Internet censorship makes the Internet insecure. While the big ISPs in the UK and other countries are blocking file sharing websites such as The Pirate Bay or KickassTorrents, movie-lovers have different alternatives to circumvent these restrictions. One popular method to overcome the filtering is using mirrors.
Torrent mirrors are essentially reverse proxies, which are forwarding HTTP traffic between the UK and the original sites hosted elsewhere. Data supposed be left intact and the only difference should be the address in the URL bar.
Dissecting the Torrent Mirrors
Several websites (1, 2, 3) exist for hosting up-to-date proxy URLs for those with censored Internet connections. The links are usually grouped by file sharing services, and rated by speed and reliability.
Anyone may submit a link to a new mirror, which is usually added to these websites after some sort of manual approval.
The experiment shows that the vast majority of the mirrors are injecting additional content into the traffic.
Need for Tooling
In order to produce these results above, I developed a new application to identify the injected scripts. Although my test was inspired by a similar experiment involving free forwarding proxies, I had to develop my own tool because torrent mirrors are reverse proxies.
Source code and further documentation of is available on GitHub. Pull requests are welcome!
Dissecting a Malicious Mirror
So what the injected scripts mean to the end-users? Let’s choose a mirror with a lot of unwanted scripts and find it out! I set up a virtual environment with an unpatched Windows 7, outdated Flash and browser. Although advanced exploit kits are capable to detect VMs, my focus was to inspect the misleading ads and unwanted downloads.
Choosing a High-Risk Site
Scripts between line 2-4 seems to be legitimate and harmless, but what about proxyads.net? Let’s have a look!
Wow, this is a big pile of mess! We need to descramble and beautify the code to get the idea what is going on. Here is the result with the standard GA tracker removed:
This snippet loads external scripts from onclickads.net (line 1.) and happens to have a poor reputation on Web of Trust.
All of the three injected domains (line 1-3.) were registered by PropellerAds Media. The connection between them is the same registered PO Box address on the Virgin Islands found in the WHOIS records and Ghostery. While banners are usually served from mobisla.com and mobtrks.com, the popunders are launched from onclickads.net.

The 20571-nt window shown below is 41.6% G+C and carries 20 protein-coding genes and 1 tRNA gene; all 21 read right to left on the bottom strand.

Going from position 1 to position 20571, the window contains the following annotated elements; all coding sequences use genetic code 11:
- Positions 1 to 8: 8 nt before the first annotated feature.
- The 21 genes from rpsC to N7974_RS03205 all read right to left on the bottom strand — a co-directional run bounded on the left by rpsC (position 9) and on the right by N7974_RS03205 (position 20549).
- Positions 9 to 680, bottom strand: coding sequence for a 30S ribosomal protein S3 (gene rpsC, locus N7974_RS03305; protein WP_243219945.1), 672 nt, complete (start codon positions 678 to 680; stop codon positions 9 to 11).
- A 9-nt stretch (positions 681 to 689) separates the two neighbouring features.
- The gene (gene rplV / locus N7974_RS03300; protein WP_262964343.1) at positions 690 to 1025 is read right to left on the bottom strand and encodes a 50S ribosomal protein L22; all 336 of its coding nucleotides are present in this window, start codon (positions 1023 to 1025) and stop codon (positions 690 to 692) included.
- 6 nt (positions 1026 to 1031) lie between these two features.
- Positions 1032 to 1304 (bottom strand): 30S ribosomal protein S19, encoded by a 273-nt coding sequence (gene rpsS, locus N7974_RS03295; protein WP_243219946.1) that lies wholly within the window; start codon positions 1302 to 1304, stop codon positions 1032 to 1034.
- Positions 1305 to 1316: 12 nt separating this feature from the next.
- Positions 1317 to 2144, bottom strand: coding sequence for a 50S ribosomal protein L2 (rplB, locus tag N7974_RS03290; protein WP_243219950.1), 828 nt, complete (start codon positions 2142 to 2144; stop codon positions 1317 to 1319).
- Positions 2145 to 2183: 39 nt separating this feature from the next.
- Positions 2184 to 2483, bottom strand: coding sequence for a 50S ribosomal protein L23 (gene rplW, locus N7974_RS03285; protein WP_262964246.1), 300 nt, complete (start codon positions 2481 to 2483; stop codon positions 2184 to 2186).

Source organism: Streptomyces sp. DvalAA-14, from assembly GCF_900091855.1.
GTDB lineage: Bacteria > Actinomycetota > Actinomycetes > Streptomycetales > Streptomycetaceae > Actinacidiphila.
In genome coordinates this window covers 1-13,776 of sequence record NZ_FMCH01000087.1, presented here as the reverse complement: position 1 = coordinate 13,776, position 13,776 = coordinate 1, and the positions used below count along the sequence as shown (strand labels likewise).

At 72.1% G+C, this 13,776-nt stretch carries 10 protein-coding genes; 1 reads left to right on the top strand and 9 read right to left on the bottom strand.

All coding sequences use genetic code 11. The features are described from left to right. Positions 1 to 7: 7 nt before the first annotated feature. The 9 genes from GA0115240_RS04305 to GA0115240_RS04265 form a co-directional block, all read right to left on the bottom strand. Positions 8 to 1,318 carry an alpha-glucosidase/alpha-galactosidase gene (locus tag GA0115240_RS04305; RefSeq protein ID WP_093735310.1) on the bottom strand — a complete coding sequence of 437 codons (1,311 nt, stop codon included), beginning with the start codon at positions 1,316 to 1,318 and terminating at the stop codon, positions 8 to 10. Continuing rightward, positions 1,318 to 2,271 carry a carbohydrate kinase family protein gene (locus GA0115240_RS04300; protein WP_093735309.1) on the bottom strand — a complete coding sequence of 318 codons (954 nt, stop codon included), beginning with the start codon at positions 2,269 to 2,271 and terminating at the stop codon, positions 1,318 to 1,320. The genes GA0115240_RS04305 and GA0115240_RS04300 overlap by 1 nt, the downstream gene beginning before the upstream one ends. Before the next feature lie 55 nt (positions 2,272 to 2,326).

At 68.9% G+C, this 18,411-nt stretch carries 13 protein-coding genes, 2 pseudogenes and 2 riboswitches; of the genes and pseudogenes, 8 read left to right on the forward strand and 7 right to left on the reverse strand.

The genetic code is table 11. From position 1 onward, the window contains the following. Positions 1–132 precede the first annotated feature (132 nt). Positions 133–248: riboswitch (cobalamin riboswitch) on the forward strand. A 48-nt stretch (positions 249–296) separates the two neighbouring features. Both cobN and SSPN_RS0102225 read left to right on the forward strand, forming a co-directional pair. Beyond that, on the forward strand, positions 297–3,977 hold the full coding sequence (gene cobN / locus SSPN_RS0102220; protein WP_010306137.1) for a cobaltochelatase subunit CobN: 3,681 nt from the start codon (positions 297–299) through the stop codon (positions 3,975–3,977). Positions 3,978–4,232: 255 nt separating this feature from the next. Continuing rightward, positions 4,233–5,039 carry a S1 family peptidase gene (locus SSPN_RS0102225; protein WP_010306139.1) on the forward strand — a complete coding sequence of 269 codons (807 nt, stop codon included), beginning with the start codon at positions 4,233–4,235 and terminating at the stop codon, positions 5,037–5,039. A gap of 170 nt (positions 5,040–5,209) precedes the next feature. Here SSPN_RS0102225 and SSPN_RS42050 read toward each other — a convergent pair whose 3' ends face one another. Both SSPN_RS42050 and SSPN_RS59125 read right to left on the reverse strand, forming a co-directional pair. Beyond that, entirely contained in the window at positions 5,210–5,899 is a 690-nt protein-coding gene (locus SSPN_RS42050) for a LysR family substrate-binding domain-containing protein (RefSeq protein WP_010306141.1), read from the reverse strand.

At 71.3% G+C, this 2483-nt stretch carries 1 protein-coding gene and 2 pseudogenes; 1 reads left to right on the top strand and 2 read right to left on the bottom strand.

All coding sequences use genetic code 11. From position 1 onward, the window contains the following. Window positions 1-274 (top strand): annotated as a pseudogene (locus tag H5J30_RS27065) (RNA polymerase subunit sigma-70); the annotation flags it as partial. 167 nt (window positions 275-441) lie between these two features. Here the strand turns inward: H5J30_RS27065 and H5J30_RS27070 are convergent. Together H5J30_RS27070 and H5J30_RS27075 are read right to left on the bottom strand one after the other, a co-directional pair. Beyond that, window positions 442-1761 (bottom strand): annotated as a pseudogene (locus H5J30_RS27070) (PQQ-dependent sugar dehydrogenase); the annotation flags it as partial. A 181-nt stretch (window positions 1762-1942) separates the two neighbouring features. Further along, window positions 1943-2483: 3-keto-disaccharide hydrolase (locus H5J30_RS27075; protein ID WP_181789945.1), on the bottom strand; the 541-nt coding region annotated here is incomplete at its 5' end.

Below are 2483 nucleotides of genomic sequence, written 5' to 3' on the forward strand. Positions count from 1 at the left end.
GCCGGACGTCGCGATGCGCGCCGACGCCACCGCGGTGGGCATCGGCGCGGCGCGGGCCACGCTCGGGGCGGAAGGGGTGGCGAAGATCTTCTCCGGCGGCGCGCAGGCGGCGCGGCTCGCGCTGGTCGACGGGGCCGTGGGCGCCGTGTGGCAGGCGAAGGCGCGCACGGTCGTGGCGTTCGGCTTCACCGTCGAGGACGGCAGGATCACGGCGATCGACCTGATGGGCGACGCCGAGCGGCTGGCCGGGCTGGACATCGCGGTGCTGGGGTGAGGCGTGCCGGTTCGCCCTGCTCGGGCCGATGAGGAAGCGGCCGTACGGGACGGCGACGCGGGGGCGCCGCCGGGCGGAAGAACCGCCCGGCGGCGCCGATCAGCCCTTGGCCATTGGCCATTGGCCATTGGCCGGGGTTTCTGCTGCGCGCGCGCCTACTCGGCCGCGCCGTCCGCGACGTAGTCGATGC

This company promises “Payouts 200% higher than anywhere else due to detailed optimization […] and selecting the best performing campaigns”. Although PropellerAds was associated with malvertising in 2013, their website claims that all advertisers are vetted.
An interesting thing is that the popunder script from onclickads.net is heavily obfuscated. Although the analysis is out of scope this time, I made the paste available here for the adventurous.
Let’s see what happens when I pop hxxp://extratorrent.kat.tf into my browser. First of all I got several popups of fake Flash updates and video codecs straight away.
I downloaded the files of course, and uploaded them to VirusTotal. About half of the AVs flagged the files as malware. An interesting thing was that one file had a valid code signing signature.
I also had Suricata (Snort replacement) with the free EmergingThreats rules running in my lab, which was alerting on the suspicious traffic.
Installing the Malware
I have installed one of the files included, which turned out to be a browser hijacker software. It changed my default search provider to www.oursurfing.com. Needless to say, this search engine also has a bad reputation on WoT.
My computer was also participating in click-fraud. One of the scripts loaded from the Torrent mirror was generating fake views of some car racing videos in the background.
The http.log of Suricata indicates that the click-fraud was carried out by one of the additional scripts and not the malware. It is because this type traffic had stopped once I closed my web browser.
Numerous ISPs are blocking access to popular torrent sites for copyright purposes. Internet censorship has created thousands of mirrors that provides access to the censored file sharing sites. Although some of them are operated by good citizens, the majority is monetising the situation by injecting unwanted ads, distributing malware and involving their visitors in click-fraud.
The list of examined websites with some additional stats is available here.
Update (05/08/2015): Here is a breakdown of the domains and a diagram showing the external script domains. The PropellerAds ad was loaded from proxyads.net
The full output (all external and inline scripts) of proxy-buster is also available here.
Update (06/08/2015): Coverage on TorrentFreak
Update (07/08/2015): proxyads.net (operators of piratelist.net) has contacted TorrentFreak with a promise of resolving the issues with PropellerAds. I will update when I learn more about the outcome.